I’m reading ‘Radical Acceptance' at the moment, by Tara Brach. Many of you may already have come across her teachings, perhaps through her powerful meditations. (I’ve actually been reading Radical Acceptance since the summer; it’s partly a difficulty adopting her teachings, finding the time to read, and not wanting the book to finish…). The teachings in there are deeply profound, especially to me at this time. And I realise, that I have to accept that I cannot operate at even half the intensity that I used to. My expectations for myself need to adjust. I have to let go of the high-functioning workaholic I used to be and instead accept the new reality.

And it’s a good reality.

I have a roof over my head, I can afford to keep it heated. I eat well, I sleep well. I am still very mobile, and I’m getting fitter, slowly un-doing the years of sedentary living that had made me overweight and sluggish. Regardless of the joke about the coffee, my cognitive abilities are not letting me down. I worked hard to reconnect myself to life, and it is still a ReConnected Life that I am living.

There is so much to be grateful for, and one of those things is that before this happened, I already had all the tools and resources I needed to make sure that when I got the diagnosis that would change, whilst I might have initially tripped, I did not fall. I have gone back to basics, focusing on my mindbody connection, focusing on my selfcare, focusing on my connection to others. Whenever I stumble now, I just ask myself, what part of my own programme am I failing to embody? And therein lies the answer.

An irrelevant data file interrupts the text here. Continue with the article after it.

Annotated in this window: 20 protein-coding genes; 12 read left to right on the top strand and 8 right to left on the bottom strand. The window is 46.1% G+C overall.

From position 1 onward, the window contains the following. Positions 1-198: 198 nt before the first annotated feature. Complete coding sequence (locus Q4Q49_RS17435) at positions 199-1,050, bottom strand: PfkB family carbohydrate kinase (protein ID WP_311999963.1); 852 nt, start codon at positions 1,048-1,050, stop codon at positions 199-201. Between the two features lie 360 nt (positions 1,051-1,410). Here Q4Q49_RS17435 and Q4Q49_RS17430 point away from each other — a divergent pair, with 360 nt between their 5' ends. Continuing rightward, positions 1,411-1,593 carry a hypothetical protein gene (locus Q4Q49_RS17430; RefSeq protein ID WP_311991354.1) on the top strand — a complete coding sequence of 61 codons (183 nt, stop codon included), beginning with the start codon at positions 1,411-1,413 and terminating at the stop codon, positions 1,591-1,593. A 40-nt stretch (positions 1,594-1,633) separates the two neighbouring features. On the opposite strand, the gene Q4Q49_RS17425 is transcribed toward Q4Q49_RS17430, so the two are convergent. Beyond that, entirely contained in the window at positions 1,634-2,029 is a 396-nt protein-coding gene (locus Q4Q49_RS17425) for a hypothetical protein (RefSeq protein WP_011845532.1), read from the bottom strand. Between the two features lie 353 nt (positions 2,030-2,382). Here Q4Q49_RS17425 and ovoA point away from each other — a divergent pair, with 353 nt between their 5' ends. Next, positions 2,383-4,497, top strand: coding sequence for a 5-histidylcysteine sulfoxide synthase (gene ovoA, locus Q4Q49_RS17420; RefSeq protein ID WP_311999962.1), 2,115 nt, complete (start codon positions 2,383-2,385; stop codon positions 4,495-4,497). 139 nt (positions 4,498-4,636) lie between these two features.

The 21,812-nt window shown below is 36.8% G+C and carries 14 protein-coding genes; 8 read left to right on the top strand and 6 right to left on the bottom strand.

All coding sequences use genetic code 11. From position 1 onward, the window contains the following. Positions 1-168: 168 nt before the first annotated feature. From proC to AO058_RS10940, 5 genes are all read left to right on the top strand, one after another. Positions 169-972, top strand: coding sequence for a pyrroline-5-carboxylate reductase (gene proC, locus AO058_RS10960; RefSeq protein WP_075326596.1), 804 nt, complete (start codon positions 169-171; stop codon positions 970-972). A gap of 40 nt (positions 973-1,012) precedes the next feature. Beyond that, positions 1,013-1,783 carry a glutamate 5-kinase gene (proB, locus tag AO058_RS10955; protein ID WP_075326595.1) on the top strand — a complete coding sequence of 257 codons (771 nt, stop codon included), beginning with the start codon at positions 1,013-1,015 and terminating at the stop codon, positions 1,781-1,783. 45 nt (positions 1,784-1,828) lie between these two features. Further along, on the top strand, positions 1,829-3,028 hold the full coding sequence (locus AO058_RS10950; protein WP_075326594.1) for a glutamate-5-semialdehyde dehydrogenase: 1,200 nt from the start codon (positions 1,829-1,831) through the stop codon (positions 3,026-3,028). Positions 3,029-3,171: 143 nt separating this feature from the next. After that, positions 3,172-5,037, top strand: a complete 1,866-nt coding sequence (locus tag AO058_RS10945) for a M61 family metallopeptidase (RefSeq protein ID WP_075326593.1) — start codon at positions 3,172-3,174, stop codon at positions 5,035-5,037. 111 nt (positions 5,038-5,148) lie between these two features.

People have commented that I seem to be managing well, bouncing back from the life-changing news. That’s a kind observation; my own self-talk is a little more challenging (must review my notes on the inner critic…). However, I have never been content with merely staying at the same level, which bouncing back implies. I am more interested in bouncing forward; and so I intend to be living the very best life I can, with MS, and not despite it.

My focus for ReConnected Life has shifted now.

The ReConnect Your Life programme will be coming next year; just not in March. Rather than only toil on developing content for a far-off future date, I am also opening up my diary to do more coaching. Coaching energises me; seeing you blossom in your healing is the greatest gift to me, and I want more of that in my life. So, if you’d like to know how I’m bouncing back and bouncing forward once more, and you’d like to know how you can also bounce back, and bounce forward, let’s have a chat and see what the possibilities are for you.

You can book a call using this link.

With love, xx


Holding Space